Wingecarribee Reservoir

Wingecarribee Reservoir is about 10 kilometres south-east of Bowral on the Wingecarribee River. It’s unique for the ancient peat swamp immediately upstream of the reservoir, which is a habitat for several endangered species. The reservoir supplies the nearby towns of Bowral and Mittagong, and is part of the Shoalhaven Scheme which during drought also tops up Sydney and Illawarra water supplies. Goulburn can also be supplied with water from Wingecarribee Reservoir.

Part of the swamp collapsed during a storm in 1998, detaching large blocks of peat which now float in the reservoir, reducing the operating capacity by 9 billion litres of water. To protect the spillway from floating peat blocks, two new barriers were installed in the reservoir in 2012 – one in front of the spillway, and one further away in the reservoir.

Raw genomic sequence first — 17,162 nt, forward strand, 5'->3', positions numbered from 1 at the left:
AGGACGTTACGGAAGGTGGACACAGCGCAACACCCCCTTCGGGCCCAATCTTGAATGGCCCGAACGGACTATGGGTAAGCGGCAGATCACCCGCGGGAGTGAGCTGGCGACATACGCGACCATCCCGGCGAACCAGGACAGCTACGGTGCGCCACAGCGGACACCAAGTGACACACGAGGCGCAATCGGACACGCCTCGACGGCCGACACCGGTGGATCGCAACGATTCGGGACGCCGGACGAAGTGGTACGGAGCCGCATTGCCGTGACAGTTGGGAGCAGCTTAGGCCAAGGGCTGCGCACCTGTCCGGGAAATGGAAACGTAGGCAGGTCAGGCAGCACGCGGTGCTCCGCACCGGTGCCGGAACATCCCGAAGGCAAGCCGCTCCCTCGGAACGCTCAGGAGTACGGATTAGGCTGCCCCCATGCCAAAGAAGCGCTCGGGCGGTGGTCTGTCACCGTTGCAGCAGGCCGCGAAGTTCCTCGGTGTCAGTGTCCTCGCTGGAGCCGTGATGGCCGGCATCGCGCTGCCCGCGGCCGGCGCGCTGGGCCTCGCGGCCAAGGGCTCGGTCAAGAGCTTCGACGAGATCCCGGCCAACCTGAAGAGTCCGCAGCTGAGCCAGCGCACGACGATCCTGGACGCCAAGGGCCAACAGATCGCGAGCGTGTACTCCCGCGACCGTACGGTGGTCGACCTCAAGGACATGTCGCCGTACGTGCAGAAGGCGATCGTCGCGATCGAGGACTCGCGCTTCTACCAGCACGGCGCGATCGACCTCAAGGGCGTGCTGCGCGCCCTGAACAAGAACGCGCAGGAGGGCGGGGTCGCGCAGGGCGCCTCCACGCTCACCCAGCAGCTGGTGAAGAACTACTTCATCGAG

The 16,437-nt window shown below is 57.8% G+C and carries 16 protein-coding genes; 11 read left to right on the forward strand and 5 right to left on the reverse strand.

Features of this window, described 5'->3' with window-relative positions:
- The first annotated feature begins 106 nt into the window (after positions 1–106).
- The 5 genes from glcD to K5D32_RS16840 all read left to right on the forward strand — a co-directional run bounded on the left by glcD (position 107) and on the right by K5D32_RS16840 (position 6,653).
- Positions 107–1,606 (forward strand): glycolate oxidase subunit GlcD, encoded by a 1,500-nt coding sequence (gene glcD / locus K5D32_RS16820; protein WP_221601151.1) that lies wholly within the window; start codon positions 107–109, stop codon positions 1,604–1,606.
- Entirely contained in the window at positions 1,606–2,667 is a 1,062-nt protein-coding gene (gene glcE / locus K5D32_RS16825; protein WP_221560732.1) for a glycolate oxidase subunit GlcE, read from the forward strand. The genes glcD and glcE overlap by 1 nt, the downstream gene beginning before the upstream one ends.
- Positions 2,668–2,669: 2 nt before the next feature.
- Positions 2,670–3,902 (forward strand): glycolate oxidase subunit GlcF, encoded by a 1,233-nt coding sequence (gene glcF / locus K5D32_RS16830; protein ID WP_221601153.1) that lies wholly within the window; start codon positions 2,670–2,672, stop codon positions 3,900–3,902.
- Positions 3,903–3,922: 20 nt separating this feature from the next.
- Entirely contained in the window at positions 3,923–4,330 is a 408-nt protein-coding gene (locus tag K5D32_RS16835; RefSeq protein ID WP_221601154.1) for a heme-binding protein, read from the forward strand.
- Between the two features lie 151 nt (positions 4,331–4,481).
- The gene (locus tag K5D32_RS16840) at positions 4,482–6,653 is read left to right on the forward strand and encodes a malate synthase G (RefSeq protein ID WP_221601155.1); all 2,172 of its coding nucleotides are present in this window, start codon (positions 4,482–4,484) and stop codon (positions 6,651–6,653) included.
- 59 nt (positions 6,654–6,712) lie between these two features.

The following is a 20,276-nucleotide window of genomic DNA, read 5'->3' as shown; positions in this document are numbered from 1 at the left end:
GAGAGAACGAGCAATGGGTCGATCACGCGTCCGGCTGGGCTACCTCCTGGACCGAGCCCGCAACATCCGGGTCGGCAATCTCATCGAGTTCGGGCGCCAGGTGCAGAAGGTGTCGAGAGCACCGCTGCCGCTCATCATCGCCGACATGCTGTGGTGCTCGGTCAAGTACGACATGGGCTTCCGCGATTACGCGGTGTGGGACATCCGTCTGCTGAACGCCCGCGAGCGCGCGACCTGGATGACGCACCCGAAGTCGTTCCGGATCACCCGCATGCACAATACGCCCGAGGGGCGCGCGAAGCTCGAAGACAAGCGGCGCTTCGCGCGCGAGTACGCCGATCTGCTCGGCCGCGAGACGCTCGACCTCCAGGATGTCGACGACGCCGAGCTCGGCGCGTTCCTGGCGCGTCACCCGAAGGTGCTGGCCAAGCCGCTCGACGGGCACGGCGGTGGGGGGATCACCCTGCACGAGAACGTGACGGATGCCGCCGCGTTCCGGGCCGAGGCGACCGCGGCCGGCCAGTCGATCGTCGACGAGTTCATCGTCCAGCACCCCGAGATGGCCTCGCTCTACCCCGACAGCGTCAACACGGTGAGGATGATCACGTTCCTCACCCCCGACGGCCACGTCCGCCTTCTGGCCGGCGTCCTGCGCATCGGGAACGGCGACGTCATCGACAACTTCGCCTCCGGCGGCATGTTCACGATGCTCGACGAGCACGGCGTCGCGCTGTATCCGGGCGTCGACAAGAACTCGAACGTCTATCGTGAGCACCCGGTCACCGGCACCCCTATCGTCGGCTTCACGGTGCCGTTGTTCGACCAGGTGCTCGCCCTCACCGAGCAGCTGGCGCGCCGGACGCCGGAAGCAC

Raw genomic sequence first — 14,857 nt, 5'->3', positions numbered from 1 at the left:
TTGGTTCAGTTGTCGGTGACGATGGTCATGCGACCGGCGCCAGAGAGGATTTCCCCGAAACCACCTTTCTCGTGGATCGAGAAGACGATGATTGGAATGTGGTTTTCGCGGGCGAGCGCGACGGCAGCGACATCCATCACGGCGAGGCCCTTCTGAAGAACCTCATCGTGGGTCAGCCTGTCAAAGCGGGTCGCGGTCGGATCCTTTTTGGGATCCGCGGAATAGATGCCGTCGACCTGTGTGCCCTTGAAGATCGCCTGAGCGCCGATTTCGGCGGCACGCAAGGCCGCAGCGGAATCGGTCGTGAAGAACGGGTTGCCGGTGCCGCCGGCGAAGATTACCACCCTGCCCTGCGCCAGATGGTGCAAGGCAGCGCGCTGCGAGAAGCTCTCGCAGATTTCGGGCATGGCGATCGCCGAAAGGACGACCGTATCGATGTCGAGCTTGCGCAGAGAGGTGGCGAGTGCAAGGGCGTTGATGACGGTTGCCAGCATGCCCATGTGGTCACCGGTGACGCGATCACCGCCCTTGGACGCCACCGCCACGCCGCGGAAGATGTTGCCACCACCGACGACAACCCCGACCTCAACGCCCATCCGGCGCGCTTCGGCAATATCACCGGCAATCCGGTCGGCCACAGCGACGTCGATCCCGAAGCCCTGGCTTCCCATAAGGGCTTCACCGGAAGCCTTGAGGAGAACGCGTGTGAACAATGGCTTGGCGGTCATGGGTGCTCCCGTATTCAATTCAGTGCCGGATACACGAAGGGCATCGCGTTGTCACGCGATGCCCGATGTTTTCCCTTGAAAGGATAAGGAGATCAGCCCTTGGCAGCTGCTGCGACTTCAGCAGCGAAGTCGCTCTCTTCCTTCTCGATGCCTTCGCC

The earth and rockfill dam was completed in 1974.

We visited the reservoir on 11 April 2021. It was very difficult to find and the instructions and map in the WaterNSW web site did not appear to be correct, or consistent. Apple Maps was no help either as it directed us onto a private road locked by a gate. We finally found it off Kangaloon Road. The picnic area is quite small, but located close to the spillway. Incidentally, the spillway is in operation, but it was difficult to get a good photo of it.

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Posted by Chris Tham

Chris Tham is a co-founder of Visual Voyager Pty Ltd, the Principal Voigtländer Ambassador for Mainline Photographics and a Workshop Instructor for Mainline Photo Academy. She brings over 35 years of experience as a photographer to her role, starting with a Yashica rangefinder belonging to her dad, joining the Photography Club in school, and developing her own photos. More recently, Chris has been taking photos during her travels, and as a result has experienced some of the most interesting places in the world. Chris focuses on nature, street, and urban architecture subjects in her photography.